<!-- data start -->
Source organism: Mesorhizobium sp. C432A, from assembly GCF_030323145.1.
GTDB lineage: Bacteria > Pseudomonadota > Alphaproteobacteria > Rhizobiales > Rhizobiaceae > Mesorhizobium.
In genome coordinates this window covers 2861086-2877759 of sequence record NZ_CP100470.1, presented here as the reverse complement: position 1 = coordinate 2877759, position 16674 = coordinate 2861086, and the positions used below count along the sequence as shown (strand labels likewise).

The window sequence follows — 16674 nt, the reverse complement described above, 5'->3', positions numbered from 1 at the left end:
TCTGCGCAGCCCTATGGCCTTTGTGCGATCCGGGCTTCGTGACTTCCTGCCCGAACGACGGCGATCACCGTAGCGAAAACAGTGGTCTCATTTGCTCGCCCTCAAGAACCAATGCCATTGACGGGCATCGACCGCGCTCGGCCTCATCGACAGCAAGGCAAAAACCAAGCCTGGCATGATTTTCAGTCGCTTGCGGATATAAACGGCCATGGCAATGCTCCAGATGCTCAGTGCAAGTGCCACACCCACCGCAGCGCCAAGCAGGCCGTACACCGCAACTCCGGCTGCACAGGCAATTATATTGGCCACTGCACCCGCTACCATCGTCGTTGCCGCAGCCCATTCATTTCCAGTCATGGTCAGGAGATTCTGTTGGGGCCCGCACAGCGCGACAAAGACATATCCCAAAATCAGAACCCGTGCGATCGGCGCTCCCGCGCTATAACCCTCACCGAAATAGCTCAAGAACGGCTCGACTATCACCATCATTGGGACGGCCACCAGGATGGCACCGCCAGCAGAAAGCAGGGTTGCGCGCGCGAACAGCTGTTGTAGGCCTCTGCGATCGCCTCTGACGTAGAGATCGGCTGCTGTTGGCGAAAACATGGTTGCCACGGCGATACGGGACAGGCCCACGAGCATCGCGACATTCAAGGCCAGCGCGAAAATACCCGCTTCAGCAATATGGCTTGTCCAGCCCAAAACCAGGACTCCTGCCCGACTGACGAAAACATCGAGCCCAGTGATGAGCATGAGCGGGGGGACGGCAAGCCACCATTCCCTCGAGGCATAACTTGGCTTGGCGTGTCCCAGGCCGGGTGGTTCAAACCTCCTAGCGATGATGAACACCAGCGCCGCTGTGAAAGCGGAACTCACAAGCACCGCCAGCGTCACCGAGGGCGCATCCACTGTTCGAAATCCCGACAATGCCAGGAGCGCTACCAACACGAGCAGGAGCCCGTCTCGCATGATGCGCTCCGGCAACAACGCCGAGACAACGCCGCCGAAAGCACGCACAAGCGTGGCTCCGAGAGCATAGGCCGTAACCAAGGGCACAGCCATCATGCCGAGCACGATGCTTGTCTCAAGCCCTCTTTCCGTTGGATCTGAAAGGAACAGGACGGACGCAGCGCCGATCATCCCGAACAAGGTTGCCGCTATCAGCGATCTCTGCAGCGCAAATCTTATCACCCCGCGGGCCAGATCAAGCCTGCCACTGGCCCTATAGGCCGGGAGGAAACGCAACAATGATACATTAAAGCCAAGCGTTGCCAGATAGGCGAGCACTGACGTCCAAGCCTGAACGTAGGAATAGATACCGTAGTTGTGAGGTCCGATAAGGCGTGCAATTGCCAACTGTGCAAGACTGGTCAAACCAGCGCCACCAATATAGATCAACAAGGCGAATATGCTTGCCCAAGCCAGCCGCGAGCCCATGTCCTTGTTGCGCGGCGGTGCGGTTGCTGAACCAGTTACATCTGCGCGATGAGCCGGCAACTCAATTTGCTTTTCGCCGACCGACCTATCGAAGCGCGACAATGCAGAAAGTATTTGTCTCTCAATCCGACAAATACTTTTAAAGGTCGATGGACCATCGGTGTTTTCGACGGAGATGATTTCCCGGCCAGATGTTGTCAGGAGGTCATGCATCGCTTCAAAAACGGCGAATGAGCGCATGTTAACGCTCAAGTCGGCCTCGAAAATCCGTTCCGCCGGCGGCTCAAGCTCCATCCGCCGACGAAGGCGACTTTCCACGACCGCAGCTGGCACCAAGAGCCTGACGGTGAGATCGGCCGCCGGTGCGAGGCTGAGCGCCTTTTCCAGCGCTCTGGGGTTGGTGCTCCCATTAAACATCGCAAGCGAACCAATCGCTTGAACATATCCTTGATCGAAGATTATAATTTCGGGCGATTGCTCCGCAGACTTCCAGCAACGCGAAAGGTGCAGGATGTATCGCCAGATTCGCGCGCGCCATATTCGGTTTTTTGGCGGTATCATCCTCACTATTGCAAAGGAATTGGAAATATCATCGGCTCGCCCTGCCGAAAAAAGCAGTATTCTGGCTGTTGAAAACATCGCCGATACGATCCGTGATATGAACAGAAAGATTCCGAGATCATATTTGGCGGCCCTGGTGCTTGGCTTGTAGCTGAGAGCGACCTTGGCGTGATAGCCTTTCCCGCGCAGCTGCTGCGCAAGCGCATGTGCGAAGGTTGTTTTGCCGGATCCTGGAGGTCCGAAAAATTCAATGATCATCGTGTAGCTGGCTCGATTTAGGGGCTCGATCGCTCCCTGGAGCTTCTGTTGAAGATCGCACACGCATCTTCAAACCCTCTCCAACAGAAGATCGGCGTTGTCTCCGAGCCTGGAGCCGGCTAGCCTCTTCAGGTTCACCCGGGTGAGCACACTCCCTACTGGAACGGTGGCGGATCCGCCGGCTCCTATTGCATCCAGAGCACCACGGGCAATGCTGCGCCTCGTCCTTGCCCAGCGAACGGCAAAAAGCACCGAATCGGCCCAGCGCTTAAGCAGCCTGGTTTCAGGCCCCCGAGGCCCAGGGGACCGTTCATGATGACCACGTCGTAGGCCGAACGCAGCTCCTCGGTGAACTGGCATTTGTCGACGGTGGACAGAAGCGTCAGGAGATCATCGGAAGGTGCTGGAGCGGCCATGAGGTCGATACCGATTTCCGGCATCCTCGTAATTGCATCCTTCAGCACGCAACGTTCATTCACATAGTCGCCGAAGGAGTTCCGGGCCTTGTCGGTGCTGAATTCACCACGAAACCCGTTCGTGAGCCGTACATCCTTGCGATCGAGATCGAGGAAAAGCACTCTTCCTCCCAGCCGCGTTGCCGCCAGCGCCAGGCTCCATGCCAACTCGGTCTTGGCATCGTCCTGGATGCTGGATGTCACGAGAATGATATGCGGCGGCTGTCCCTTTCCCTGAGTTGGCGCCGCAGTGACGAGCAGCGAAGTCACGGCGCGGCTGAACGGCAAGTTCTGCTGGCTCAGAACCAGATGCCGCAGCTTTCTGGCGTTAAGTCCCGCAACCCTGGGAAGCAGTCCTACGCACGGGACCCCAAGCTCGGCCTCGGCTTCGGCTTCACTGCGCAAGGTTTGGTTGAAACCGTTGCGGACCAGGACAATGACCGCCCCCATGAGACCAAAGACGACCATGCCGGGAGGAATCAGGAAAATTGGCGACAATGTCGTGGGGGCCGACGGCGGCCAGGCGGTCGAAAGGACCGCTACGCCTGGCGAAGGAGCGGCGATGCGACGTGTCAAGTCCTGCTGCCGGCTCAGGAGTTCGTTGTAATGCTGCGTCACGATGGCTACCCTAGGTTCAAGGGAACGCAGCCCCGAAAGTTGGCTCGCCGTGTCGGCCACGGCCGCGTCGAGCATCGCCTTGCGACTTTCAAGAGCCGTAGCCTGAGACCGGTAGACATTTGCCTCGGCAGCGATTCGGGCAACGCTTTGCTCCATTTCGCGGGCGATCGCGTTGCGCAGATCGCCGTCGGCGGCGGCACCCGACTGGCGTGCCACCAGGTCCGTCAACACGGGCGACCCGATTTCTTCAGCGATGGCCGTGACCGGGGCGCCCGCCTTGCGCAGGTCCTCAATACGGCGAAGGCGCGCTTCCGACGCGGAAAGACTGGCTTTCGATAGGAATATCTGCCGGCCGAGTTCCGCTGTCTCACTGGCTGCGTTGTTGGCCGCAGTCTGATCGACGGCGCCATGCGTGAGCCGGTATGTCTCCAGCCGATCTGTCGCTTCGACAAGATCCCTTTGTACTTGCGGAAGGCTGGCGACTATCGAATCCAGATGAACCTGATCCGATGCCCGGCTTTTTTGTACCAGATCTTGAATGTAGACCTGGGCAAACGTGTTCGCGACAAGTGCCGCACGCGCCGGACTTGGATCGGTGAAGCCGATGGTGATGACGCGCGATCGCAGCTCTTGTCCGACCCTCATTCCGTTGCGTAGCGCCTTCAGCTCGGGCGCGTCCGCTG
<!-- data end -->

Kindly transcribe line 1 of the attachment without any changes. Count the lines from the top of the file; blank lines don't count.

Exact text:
Source organism: Mesorhizobium sp. C432A, from assembly GCF_030323145.1.